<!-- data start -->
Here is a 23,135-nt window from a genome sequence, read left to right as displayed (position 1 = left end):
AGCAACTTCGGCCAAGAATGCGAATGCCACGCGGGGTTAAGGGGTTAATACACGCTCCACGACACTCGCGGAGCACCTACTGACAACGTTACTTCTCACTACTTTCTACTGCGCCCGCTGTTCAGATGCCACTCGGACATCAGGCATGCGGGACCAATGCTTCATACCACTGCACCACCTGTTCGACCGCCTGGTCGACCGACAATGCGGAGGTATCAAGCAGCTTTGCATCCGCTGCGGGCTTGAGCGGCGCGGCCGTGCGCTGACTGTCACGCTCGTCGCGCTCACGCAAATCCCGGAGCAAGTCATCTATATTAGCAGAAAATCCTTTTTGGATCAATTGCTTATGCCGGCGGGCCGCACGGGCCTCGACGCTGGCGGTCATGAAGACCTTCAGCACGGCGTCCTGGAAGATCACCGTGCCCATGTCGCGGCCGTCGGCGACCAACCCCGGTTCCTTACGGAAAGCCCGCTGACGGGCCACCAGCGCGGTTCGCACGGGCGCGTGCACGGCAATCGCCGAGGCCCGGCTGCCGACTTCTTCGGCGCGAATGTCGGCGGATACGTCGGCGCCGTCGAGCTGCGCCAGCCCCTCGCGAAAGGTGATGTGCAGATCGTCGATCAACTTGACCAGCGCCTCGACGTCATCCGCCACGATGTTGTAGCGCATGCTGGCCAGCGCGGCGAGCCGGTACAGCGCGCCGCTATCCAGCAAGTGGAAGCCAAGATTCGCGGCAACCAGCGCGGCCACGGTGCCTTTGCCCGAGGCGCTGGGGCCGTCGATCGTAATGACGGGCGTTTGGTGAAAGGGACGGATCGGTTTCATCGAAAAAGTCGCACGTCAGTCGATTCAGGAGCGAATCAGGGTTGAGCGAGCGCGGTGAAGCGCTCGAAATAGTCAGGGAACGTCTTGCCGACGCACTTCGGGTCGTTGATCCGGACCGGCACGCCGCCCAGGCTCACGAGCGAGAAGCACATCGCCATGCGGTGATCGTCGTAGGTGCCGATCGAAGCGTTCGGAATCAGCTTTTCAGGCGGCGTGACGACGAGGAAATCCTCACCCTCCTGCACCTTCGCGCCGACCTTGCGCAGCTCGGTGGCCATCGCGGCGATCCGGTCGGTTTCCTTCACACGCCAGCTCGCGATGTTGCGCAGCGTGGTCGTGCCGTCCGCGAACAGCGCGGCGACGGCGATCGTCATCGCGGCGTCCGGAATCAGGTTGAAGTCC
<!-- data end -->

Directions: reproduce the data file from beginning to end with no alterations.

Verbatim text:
Here is a 23,135-nt window from a genome sequence, read left to right as displayed (position 1 = left end):
AGCAACTTCGGCCAAGAATGCGAATGCCACGCGGGGTTAAGGGGTTAATACACGCTCCACGACACTCGCGGAGCACCTACTGACAACGTTACTTCTCACTACTTTCTACTGCGCCCGCTGTTCAGATGCCACTCGGACATCAGGCATGCGGGACCAATGCTTCATACCACTGCACCACCTGTTCGACCGCCTGGTCGACCGACAATGCGGAGGTATCAAGCAGCTTTGCATCCGCTGCGGGCTTGAGCGGCGCGGCCGTGCGCTGACTGTCACGCTCGTCGCGCTCACGCAAATCCCGGAGCAAGTCATCTATATTAGCAGAAAATCCTTTTTGGATCAATTGCTTATGCCGGCGGGCCGCACGGGCCTCGACGCTGGCGGTCATGAAGACCTTCAGCACGGCGTCCTGGAAGATCACCGTGCCCATGTCGCGGCCGTCGGCGACCAACCCCGGTTCCTTACGGAAAGCCCGCTGACGGGCCACCAGCGCGGTTCGCACGGGCGCGTGCACGGCAATCGCCGAGGCCCGGCTGCCGACTTCTTCGGCGCGAATGTCGGCGGATACGTCGGCGCCGTCGAGCTGCGCCAGCCCCTCGCGAAAGGTGATGTGCAGATCGTCGATCAACTTGACCAGCGCCTCGACGTCATCCGCCACGATGTTGTAGCGCATGCTGGCCAGCGCGGCGAGCCGGTACAGCGCGCCGCTATCCAGCAAGTGGAAGCCAAGATTCGCGGCAACCAGCGCGGCCACGGTGCCTTTGCCCGAGGCGCTGGGGCCGTCGATCGTAATGACGGGCGTTTGGTGAAAGGGACGGATCGGTTTCATCGAAAAAGTCGCACGTCAGTCGATTCAGGAGCGAATCAGGGTTGAGCGAGCGCGGTGAAGCGCTCGAAATAGTCAGGGAACGTCTTGCCGACGCACTTCGGGTCGTTGATCCGGACCGGCACGCCGCCCAGGCTCACGAGCGAGAAGCACATCGCCATGCGGTGATCGTCGTAGGTGCCGATCGAAGCGTTCGGAATCAGCTTTTCAGGCGGCGTGACGACGAGGAAATCCTCACCCTCCTGCACCTTCGCGCCGACCTTGCGCAGCTCGGTGGCCATCGCGGCGATCCGGTCGGTTTCCTTCACACGCCAGCTCGCGATGTTGCGCAGCGTGGTCGTGCCGTCCGCGAACAGCGCGGCGACGGCGATCGTCATCGCGGCGTCCGGAATCAGGTTGAAGTCC